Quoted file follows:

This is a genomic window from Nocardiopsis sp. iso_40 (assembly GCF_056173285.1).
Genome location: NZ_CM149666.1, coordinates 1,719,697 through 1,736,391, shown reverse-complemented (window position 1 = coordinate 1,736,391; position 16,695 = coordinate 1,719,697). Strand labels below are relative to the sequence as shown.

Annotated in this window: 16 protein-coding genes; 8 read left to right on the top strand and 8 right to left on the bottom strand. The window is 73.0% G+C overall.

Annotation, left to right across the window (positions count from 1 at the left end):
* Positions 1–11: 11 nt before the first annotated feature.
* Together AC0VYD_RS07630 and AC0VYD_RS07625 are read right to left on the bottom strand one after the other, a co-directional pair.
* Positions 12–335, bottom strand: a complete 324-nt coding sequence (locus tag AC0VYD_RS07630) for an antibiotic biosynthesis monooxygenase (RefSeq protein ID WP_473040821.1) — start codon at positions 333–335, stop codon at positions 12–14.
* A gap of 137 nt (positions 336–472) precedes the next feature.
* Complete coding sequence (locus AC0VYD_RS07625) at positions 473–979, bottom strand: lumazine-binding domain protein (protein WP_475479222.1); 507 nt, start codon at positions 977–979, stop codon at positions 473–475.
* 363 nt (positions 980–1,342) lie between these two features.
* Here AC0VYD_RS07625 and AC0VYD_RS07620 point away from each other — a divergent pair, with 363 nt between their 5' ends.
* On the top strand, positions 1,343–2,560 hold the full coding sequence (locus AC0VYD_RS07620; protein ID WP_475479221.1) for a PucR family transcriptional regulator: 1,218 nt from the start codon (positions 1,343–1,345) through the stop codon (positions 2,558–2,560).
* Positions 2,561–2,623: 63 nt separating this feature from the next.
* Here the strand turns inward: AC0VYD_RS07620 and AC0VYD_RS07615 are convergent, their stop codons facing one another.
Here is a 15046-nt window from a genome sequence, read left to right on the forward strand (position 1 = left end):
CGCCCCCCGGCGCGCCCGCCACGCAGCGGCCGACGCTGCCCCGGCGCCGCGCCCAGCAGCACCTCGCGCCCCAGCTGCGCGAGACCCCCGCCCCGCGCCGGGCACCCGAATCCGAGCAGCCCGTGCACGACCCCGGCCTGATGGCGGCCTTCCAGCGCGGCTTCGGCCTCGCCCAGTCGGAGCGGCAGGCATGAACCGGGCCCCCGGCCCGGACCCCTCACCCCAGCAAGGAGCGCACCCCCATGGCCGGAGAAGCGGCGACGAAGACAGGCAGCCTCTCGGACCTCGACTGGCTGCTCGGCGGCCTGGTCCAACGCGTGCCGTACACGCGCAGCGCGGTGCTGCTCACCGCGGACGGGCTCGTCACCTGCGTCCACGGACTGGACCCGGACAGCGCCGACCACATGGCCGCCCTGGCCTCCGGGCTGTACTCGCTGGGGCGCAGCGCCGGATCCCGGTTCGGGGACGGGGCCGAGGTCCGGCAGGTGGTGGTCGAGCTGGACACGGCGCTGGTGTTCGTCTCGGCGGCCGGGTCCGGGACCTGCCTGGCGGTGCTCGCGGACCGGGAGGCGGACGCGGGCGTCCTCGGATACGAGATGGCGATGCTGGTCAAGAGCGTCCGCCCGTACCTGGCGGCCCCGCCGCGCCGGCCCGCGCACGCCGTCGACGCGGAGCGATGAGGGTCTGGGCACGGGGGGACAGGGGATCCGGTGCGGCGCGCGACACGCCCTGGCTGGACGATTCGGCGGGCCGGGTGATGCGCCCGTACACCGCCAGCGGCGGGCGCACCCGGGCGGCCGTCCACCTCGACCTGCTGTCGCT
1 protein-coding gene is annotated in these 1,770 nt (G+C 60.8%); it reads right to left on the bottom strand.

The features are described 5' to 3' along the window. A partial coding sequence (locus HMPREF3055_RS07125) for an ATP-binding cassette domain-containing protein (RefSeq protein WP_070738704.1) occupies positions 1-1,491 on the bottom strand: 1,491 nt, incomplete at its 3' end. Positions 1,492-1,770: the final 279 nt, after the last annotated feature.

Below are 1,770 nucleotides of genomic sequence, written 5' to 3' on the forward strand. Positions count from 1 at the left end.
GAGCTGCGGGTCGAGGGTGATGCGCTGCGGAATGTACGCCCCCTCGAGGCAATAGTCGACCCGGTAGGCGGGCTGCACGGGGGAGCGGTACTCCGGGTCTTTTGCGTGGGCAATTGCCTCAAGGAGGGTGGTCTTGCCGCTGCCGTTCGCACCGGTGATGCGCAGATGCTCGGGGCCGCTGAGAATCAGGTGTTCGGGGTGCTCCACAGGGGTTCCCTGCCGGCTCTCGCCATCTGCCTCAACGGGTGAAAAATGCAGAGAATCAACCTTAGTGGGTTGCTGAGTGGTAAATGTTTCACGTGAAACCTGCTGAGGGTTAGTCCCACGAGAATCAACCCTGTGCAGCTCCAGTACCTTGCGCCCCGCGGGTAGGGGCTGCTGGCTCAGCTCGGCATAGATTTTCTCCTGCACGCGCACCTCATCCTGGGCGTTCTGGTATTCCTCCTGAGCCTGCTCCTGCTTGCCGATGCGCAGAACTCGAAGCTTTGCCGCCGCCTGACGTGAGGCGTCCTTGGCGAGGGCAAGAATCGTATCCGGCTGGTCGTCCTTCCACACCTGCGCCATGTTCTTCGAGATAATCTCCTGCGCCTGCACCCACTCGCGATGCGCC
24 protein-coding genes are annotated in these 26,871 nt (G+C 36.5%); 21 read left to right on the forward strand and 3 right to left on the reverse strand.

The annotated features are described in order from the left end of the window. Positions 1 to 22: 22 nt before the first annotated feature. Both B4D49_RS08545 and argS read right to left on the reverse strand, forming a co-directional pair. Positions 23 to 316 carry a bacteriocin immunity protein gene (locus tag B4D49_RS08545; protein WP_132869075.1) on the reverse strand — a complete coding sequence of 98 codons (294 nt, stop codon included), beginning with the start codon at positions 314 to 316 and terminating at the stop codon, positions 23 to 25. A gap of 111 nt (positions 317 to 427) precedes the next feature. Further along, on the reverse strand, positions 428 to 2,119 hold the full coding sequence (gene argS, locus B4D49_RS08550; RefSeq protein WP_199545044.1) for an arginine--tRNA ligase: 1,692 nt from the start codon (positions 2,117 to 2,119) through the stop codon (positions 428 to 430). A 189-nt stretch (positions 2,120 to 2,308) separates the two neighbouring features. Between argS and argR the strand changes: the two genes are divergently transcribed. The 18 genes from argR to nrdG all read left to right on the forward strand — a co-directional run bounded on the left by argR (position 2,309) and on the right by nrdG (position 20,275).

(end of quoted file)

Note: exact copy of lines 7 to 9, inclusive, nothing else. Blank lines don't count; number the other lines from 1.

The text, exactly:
* Positions 12–335, bottom strand: a complete 324-nt coding sequence (locus tag AC0VYD_RS07630) for an antibiotic biosynthesis monooxygenase (RefSeq protein ID WP_473040821.1) — start codon at positions 333–335, stop codon at positions 12–14.
* A gap of 137 nt (positions 336–472) precedes the next feature.
* Complete coding sequence (locus AC0VYD_RS07625) at positions 473–979, bottom strand: lumazine-binding domain protein (protein WP_475479222.1); 507 nt, start codon at positions 977–979, stop codon at positions 473–475.